Too much sitting can be deadly—even if you exercise, review finds

January 20, 2015 by Maureen Salamon, Healthday Reporter
Too much sitting can be deadly -- even if you exercise, review finds
Researcher suggests ways to include movement in your day that goes beyond that hour at the gym.

Regular exercise doesn't erase the higher risk of serious illness or premature death that comes from sitting too much each day, a new review reveals.

Combing through 47 prior studies, Canadian researchers found that prolonged daily sitting was linked to significantly higher odds of heart disease, diabetes, cancer and dying.

And even if study participants exercised regularly, the accumulated evidence still showed worse health outcomes for those who sat for long periods, the researchers said. However, those who did little or no faced even higher health risks.

"We found the association relatively consistent across all diseases. A pretty strong case can be made that and sitting is probably linked with these diseases," said study author Aviroop Biswas, a Ph.D. candidate at Toronto Rehabilitation Institute-University Health Network.

"When we're standing, certain muscles in our body are working very hard to keep us upright," added Biswas, offering one theory about why sitting is detrimental. "Once we sit for a long time . . . our metabolism is not as functional, and the inactivity is associated with a lot of negative effects."

The research is published Jan. 19 in the online issue of Annals of Internal Medicine.

About 3.2 million people die each year because they are not active enough, according to the World Health Organization, making physical inactivity the fourth leading risk factor for mortality worldwide.

Among the studies reviewed by Biswas and his team, the definition of prolonged sitting ranged from eight hours a day to 12 hours or more. Sitting, or ubiquitous with sitting such as driving, using the computer or watching TV, shouldn't comprise more than four to five hours of a person's day, Biswas said, citing guidelines issued by Public Health Agency of Canada.

"We found that exercise is very good, but it's what we do across our day," he said. "Exercise is just one hour in our day, if we're diligent; we need to do something when we're not otherwise exercising, like finding excuses to move around, take the stairs, or carry groceries rather than use the [shopping cart] at the supermarket."

The biggest health hazard stemming from prolonged sitting, according to the review, was a 90 percent higher risk of developing type 2 diabetes. Among studies examining cancer incidence and deaths, significant links were specifically noted between sedentary behavior and breast, colon, uterine and ovarian cancers.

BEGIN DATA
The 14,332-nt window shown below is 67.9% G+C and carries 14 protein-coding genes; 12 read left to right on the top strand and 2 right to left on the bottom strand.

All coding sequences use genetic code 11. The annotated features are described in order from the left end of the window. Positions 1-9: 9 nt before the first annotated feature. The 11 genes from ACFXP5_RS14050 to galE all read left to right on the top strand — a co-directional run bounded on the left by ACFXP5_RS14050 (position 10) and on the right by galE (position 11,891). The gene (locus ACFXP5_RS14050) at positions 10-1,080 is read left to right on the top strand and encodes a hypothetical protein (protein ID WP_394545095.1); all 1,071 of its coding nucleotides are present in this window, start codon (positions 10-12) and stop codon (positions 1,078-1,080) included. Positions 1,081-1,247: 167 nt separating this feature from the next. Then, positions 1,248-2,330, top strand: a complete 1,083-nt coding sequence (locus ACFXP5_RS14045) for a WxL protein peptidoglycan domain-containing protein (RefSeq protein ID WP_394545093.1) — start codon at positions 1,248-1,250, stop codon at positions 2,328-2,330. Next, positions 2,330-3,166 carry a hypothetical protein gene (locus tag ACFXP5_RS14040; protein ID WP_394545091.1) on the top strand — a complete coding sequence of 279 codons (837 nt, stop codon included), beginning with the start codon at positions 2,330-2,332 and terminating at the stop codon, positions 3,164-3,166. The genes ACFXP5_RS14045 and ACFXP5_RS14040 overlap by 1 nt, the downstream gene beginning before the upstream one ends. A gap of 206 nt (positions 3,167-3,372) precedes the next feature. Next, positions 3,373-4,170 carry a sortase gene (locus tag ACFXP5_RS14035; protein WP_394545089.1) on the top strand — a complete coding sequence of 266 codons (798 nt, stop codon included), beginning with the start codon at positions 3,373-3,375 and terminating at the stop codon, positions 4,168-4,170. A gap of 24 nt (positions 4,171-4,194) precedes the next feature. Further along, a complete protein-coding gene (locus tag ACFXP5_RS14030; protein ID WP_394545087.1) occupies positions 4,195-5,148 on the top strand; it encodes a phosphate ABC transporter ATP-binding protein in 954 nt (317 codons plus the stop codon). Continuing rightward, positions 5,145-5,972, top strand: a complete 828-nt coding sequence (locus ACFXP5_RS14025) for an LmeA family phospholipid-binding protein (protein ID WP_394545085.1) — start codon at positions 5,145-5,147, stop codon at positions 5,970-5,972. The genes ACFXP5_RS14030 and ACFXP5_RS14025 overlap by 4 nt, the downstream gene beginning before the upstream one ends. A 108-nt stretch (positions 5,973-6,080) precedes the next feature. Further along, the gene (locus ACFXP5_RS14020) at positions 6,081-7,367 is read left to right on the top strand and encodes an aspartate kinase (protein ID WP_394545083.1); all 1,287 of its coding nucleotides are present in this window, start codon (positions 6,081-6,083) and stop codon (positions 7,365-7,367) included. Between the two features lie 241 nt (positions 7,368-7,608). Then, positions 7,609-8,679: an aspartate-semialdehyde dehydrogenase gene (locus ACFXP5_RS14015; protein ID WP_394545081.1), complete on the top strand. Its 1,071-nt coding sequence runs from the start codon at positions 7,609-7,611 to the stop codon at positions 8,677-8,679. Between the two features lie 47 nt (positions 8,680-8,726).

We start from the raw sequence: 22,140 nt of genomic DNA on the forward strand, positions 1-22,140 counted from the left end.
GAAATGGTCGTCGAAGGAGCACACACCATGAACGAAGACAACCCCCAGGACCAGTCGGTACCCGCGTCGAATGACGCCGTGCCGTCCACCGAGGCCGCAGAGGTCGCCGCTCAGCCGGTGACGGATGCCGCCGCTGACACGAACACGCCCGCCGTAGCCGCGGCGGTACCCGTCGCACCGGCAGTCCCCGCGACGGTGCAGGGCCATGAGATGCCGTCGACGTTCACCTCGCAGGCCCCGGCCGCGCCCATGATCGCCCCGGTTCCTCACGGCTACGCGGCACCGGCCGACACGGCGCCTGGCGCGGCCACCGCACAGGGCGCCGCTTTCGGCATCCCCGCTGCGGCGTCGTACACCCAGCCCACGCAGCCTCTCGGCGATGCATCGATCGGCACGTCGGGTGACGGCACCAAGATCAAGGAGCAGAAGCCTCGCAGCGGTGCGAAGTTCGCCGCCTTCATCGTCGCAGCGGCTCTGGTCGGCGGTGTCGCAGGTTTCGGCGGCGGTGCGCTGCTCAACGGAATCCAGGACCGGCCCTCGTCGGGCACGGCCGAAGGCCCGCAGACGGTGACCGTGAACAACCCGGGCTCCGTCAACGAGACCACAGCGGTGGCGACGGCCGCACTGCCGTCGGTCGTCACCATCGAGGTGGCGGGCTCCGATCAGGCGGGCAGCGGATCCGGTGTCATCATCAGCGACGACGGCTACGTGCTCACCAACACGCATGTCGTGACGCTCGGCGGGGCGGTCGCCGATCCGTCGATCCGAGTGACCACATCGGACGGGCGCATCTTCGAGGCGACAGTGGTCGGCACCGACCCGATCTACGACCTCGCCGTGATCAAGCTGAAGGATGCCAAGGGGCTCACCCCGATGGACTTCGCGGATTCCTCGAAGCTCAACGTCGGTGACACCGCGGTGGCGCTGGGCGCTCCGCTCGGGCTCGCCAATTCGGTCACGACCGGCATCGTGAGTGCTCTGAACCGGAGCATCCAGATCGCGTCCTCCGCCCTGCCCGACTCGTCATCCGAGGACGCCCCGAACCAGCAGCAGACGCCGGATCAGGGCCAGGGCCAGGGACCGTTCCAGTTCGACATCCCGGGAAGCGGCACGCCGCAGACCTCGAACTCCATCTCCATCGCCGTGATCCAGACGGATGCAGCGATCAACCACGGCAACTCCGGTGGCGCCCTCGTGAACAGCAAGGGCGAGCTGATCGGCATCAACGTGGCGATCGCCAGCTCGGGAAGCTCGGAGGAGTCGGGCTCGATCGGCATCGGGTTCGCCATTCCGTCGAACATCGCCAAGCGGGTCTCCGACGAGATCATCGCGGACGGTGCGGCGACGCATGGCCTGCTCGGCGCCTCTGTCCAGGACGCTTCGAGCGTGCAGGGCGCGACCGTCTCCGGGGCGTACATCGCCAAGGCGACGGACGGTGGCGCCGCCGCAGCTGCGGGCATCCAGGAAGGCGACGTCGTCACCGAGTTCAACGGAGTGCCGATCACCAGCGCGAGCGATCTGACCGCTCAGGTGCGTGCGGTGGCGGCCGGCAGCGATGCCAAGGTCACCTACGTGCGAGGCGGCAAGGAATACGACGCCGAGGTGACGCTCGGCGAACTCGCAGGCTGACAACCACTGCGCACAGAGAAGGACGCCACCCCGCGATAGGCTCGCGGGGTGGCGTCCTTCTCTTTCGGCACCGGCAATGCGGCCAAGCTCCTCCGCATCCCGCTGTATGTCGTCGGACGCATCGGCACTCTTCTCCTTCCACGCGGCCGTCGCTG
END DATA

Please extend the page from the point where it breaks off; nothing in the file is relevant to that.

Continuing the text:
One study in the review showed that fewer than eight hours of sitting time per day was associated with a 14 percent lower risk of potentially preventable hospitalization.

Dr. Joshua Septimus, a clinical associate professor of internal medicine at Houston Methodist Hospital in Texas, praised the new research, saying it "gives us more data to help counsel our patients."

"The idea that we could exercise for 15 or 20 minutes a day and that could completely erase any harms of a sedentary lifestyle for the other 23 hours a day is just too hopeful," Septimus noted. "This showed us that yes, there is some benefit to physical activity . . . but it's not enough."

Biswas and his colleagues offered additional tips to reduce sedentary time, including:

  • Taking a one- to three-minute break every half-hour during the day to stand (which burns twice as many calories as sitting) or walk around,
  • Standing or exercising while watching TV,
  • Gradually reducing daily time by 15 to 20 minutes per day, aiming for two to three fewer sedentary hours over a 12-hour day.

Explore further: Sitting around in middle age doesn't bode well for old age

More information: Aviroop Biswas, et al. Sedentary Time and Its Association With Risk for Disease Incidence, Mortality, and Hospitalization in Adults: A Systematic Review and Meta-analysis. Annals of Internal Medicine, 2015 DOI: 10.7326/M14-1651

The World Health Organization offers a fact sheet about physical inactivity.

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4 comments

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Skepticus
3 / 5 (4) Jan 20, 2015
Oversimplification. Sitting a lot alone is not deadly. Eating a lot and inactivity is. Budhhist monks sit for hours in meditation and almost all of them lived into their 80s and 90s, without diabetes, heart disease, etc. Why? Calories restriction, due to their meager meals, in some sects only one meal per 24 hrs.
alfie_null
3 / 5 (2) Jan 20, 2015
Regurgitating 47 studies done by others, for other purposes, they find some correlation between a couple factors. Then are eager to offer glib advice to the rest of us on how to avoid becoming a statistic.

Few question that being active is better than being sedentary. That makes it a smart choice on which to do a paper. What are the boundaries between active and sedentary? I don't feel assured these guys know.
katesisco
not rated yet Jan 20, 2015
Agree with Skepticus as sitting is the only choice except for reclining like the Romans. It is sitting in a stiff chair without body support that is bad, aka work. Putting your legs up is resting your heart similar to lying down.
dedereu
not rated yet Jan 23, 2015
I must stop sitting too much for reading medicalxpress.com

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